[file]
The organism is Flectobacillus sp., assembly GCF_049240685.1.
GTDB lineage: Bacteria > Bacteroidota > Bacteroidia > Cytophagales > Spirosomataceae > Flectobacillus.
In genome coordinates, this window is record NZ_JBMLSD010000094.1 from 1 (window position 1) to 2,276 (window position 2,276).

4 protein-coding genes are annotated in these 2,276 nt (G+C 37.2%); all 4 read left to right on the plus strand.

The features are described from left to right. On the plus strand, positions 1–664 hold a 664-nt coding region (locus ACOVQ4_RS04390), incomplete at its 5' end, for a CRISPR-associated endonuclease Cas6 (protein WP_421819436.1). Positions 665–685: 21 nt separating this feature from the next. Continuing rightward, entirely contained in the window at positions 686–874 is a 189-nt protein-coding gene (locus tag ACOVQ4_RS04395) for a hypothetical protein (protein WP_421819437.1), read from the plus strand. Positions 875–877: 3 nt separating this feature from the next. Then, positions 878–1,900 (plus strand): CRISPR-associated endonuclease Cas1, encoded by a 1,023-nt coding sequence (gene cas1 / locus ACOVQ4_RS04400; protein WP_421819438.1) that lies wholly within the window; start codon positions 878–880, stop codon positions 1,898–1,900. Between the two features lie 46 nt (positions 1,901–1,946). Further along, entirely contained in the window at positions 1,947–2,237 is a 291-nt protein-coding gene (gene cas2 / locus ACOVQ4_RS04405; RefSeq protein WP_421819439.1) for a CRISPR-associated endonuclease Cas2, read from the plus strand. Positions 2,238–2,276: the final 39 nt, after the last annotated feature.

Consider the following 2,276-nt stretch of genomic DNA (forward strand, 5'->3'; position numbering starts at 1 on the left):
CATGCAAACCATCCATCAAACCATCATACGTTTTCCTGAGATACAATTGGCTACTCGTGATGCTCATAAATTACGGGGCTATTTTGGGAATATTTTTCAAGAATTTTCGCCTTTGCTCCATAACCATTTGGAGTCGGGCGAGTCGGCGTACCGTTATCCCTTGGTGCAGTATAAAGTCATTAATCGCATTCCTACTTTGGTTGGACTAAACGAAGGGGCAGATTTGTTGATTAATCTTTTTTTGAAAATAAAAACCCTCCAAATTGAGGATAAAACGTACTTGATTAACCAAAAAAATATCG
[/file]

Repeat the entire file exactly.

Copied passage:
The organism is Flectobacillus sp., assembly GCF_049240685.1.
GTDB lineage: Bacteria > Bacteroidota > Bacteroidia > Cytophagales > Spirosomataceae > Flectobacillus.
In genome coordinates, this window is record NZ_JBMLSD010000094.1 from 1 (window position 1) to 2,276 (window position 2,276).

4 protein-coding genes are annotated in these 2,276 nt (G+C 37.2%); all 4 read left to right on the plus strand.

The features are described from left to right. On the plus strand, positions 1–664 hold a 664-nt coding region (locus ACOVQ4_RS04390), incomplete at its 5' end, for a CRISPR-associated endonuclease Cas6 (protein WP_421819436.1). Positions 665–685: 21 nt separating this feature from the next. Continuing rightward, entirely contained in the window at positions 686–874 is a 189-nt protein-coding gene (locus tag ACOVQ4_RS04395) for a hypothetical protein (protein WP_421819437.1), read from the plus strand. Positions 875–877: 3 nt separating this feature from the next. Then, positions 878–1,900 (plus strand): CRISPR-associated endonuclease Cas1, encoded by a 1,023-nt coding sequence (gene cas1 / locus ACOVQ4_RS04400; protein WP_421819438.1) that lies wholly within the window; start codon positions 878–880, stop codon positions 1,898–1,900. Between the two features lie 46 nt (positions 1,901–1,946). Further along, entirely contained in the window at positions 1,947–2,237 is a 291-nt protein-coding gene (gene cas2 / locus ACOVQ4_RS04405; RefSeq protein WP_421819439.1) for a CRISPR-associated endonuclease Cas2, read from the plus strand. Positions 2,238–2,276: the final 39 nt, after the last annotated feature.

Consider the following 2,276-nt stretch of genomic DNA (forward strand, 5'->3'; position numbering starts at 1 on the left):
CATGCAAACCATCCATCAAACCATCATACGTTTTCCTGAGATACAATTGGCTACTCGTGATGCTCATAAATTACGGGGCTATTTTGGGAATATTTTTCAAGAATTTTCGCCTTTGCTCCATAACCATTTGGAGTCGGGCGAGTCGGCGTACCGTTATCCCTTGGTGCAGTATAAAGTCATTAATCGCATTCCTACTTTGGTTGGACTAAACGAAGGGGCAGATTTGTTGATTAATCTTTTTTTGAAAATAAAAACCCTCCAAATTGAGGATAAAACGTACTTGATTAACCAAAAAAATATCG